Annual Cost of Government Day Report highlights TABOR, Owens
WASHINGTON – According to a new report by Americans for Tax Reform (ATR), a government watchdog group, Colorado ranks 25th of the 50 states in the cost of its government.
This is the conclusion of the 2002 Cost of Government Day report, a study ATR has published for the past ten years. The study was designed to emphasize to key policy makers and the public that the cost of government in America is too high at the local, state, and federal levels. As such, the report calculates the day when the average American resident will be done paying all federal, state, and local spending in addition to federal and state regulations.
"The average American citizen will work 181 days this year just to cover the cost of government," said taxpayer advocate Grover Norquist, who heads ATR in Washington. "Colorado is a little lower at 178 days, but working anywhere near that much for the government is far, far too much."
The report notes, however, that Colorado\\\’s Taxpayers\\\’ Bill of Rights (TABOR) is a model for the nation to keep state taxes and spending low. Colorado is one of the few states with a decreasing tax and spending burden, largely due to TABOR and Governor Owens, who has rigorously enforced the program.
When Governor Owens came into office in 1999 Tax Freedom Day was April 28th, four days later than the average Colorado resident will have to work this year.
"The decline can be attributed to the TABOR program returning the surplus back to taxpayers whereas other states spent their surpluses on permanent programs," said Damon Ansell, Vice-President of Policy for ATR. "Under Governor Owens\\\’ leadership, the lower state tax and spending burden has mitigated some of the negative effects of the rapidly rising cost of the federal government."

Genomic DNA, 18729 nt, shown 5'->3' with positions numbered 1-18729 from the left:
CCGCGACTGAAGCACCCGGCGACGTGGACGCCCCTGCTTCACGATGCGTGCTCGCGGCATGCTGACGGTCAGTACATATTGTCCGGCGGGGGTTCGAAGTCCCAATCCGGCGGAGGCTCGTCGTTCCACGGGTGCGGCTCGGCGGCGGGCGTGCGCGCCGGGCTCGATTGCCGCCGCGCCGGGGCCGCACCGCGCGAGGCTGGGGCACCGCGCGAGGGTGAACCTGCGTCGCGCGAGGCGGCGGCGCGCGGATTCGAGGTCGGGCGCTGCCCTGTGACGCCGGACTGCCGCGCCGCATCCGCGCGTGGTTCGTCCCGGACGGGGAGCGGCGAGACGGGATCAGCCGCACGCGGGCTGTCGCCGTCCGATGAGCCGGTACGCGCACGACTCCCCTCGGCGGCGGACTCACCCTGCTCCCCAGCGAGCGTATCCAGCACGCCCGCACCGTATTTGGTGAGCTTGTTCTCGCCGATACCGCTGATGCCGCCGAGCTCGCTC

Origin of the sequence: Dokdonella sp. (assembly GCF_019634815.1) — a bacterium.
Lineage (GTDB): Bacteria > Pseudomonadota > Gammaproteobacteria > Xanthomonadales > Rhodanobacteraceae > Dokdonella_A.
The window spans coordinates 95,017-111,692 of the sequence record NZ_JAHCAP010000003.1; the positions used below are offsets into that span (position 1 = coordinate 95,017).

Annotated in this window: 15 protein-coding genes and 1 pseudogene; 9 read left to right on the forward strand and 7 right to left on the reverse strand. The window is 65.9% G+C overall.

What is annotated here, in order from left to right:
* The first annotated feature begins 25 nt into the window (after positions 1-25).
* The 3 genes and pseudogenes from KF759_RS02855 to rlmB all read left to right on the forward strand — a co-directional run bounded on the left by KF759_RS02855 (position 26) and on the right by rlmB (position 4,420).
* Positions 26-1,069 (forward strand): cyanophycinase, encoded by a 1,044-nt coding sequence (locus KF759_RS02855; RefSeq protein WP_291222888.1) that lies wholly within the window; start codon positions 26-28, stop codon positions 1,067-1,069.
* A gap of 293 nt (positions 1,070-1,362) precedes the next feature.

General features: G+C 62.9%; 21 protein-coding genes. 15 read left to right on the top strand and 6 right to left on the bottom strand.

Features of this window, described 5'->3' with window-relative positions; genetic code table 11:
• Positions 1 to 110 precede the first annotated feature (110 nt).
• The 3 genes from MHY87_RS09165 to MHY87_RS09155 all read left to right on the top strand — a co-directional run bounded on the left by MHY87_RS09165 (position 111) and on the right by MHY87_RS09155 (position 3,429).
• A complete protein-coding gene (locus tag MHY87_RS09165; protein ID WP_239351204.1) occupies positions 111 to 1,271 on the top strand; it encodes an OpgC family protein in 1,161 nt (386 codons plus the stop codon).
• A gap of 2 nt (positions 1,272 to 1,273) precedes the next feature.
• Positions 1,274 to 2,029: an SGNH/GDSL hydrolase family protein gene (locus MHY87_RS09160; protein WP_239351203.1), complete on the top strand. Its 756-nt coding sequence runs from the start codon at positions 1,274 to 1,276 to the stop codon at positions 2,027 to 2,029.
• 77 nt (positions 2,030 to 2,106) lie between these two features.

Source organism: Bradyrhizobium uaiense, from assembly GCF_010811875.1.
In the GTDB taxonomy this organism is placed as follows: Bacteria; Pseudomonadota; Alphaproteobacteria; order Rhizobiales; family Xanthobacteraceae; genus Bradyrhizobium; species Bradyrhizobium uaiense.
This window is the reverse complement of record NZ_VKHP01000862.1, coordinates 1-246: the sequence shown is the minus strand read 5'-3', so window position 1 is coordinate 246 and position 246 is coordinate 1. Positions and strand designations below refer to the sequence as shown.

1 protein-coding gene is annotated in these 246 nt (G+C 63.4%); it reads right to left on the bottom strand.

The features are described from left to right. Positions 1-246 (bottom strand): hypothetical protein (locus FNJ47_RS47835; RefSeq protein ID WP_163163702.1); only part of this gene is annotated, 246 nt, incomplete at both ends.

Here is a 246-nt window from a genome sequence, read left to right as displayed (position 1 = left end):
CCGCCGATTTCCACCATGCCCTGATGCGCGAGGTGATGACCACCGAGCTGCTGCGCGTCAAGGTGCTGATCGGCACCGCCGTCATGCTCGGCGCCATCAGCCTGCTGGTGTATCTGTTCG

Cost of Government Day for America as a whole fell on July 1stth of this year, according to the report, which is available on ATR\\\’s website at www.atr.org/cogd2002. But in Colorado, which is a relatively less-taxed and regulated state, the day fell on June 28th.
The study measured the average tax burden borne by American taxpayers, and added that total to the cost of federal and state regulations. The report says that regulations act as hidden tax increases that make goods and services more expensive to consumers. Colorado taxpayers finished paying their taxes on April 24th . Regulations cost another 63 days of work.
Although Colorado is among the less taxed states in the nation, the burdens placed upon the citizens still have a negative real effect on their productivity and freedom in the economic sector. Cost of Government Day aims to alert citizens to the imposition placed upon them by their governments.